We still hear a lot of talk about the reliability of second-hand information in relation to the Trump whistleblower. In November, a study of data from whistleblower reports filed at more than 1,000 companies found it very reliable. Secondhand reports are “47.7% more likely than firsthand reports to be substantiated by management, which suggests that management views many secondhand reports as credible.“

Read our interview with Kyle Welch, the George Washington University business professor who co-wrote the study. Then check out his new piece in the Harvard Business Review.

Kyle Welch

Whistleblowing stories are all over the news. Some observers have attributed this to a systemic change in society. There are more stories about whistleblowing, the argument goes, because there are more crimes to report.

However, rather than an increase in criminal activity, we may instead be observing an increase in the willingness of employees to speak up

The researchers looked at anonymous data from NAVEX Global, which runs employee hotlines for some of the world’s largest companies.

Our study of the data led us to two important findings: First, whistleblowers are crucial to keeping firms healthy. The average manager seems to take these reports seriously and uses them to learn of and address issues early, before they evolve into larger, more costly problems. We also found that second hand reports are more credible and more valuable, on average, than firsthand reports.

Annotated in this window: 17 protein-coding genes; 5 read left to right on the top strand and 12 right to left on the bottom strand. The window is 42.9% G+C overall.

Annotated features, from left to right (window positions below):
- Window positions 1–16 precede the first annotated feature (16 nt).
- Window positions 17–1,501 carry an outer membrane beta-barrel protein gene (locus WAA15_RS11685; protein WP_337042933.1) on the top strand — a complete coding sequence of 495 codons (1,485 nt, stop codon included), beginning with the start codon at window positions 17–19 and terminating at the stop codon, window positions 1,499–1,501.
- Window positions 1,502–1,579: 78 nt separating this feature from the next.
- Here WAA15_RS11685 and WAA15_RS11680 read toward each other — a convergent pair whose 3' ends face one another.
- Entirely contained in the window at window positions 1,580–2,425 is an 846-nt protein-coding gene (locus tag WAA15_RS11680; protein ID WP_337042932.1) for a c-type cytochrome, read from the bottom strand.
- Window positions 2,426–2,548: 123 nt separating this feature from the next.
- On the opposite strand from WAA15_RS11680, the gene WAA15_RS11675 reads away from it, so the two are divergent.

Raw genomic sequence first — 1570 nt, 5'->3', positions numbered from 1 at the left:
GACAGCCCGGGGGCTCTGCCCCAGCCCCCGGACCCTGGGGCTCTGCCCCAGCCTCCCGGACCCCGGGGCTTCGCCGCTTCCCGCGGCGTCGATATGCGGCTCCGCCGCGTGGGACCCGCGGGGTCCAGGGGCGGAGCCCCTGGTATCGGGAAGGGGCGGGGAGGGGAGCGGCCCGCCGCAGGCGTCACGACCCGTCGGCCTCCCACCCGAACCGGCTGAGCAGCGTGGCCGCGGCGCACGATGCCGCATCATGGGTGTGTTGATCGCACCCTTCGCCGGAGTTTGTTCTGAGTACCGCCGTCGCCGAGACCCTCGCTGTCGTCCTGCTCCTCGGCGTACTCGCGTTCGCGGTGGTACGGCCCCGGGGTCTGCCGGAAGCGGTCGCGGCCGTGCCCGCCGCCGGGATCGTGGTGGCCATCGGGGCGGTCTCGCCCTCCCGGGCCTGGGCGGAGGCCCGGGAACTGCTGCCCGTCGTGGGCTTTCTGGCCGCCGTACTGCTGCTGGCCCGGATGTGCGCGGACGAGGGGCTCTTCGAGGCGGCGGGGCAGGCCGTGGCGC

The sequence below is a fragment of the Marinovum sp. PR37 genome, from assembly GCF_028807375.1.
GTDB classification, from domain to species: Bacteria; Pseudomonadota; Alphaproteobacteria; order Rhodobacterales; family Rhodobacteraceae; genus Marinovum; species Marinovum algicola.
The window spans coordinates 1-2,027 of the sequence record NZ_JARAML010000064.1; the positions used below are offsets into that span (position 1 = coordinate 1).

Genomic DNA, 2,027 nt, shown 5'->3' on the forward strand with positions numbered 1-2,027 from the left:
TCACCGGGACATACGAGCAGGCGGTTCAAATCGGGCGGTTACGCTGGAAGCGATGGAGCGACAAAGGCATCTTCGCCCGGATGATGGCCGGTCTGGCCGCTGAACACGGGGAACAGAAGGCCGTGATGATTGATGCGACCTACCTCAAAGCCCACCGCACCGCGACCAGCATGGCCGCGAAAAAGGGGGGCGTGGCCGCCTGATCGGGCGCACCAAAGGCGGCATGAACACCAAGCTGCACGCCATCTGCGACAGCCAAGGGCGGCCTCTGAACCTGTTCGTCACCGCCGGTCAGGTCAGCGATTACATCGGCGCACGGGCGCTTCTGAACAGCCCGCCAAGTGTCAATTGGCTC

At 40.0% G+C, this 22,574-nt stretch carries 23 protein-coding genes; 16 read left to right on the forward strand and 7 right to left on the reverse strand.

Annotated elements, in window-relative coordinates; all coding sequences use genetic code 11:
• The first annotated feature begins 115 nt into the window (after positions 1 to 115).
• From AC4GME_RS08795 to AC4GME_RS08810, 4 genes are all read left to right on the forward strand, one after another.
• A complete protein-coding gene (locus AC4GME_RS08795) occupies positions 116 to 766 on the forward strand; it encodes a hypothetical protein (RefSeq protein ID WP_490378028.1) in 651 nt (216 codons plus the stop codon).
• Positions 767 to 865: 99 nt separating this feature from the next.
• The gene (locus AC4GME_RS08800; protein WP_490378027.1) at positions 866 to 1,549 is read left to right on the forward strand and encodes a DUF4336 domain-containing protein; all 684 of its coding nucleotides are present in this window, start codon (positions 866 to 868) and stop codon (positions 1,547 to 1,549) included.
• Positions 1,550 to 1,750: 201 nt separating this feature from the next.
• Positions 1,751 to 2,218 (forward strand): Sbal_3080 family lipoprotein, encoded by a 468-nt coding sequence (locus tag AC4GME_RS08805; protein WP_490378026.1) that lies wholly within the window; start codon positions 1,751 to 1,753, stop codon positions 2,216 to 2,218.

Companies that have a higher volume of complaints from whistleblower hotlines report fewer lawsuits and smaller legal settlements, they found. The HBR piece quotes Daniel Garen of Pivot Point Compliance Management. He says employee hotlines “have been the single greatest source for uncovering problems at the organizations I have worked with.”

Unless they are used against employees, he noted.  Some lawyers advise whistleblowers to seek outside counsel first and approach company hotlines with care. The program’s aim is to protect the company, not the whistleblower, creating a built-in conflict of interest.
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As companies head into 2013 facing yet another year of increasing and complex compliance and ethics challenges, here’s a threshold question for the Board of Directors: Does your chief compliance officer have the empowerment, independence, seat at the table, line of sight, and resources to do the job?

Following is a “boardworthy” sample of big developments from 2012 that should give some boards and C-suites (and you know who you are) pause:
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In Washington, there’s an old cliché: The definition of a gaffe is when a politician accidentally tells the truth. So this recent internal Bureau of Alcohol, Tobacco, Firearms and Explosives (ATF) video gone viral, one of several internal “changecasts” from Acting ATF director B. Todd Jones, has got to qualify him for induction into the Gaffe Hall of Fame.
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So far, the sky has not fallen. That’s not to say there isn’t some curious weather activity.
Now that the SEC has logged at least seven full months of the Dodd Frank whistleblower program, it’s worth taking a moment for a brief status check on what we have learned so far.
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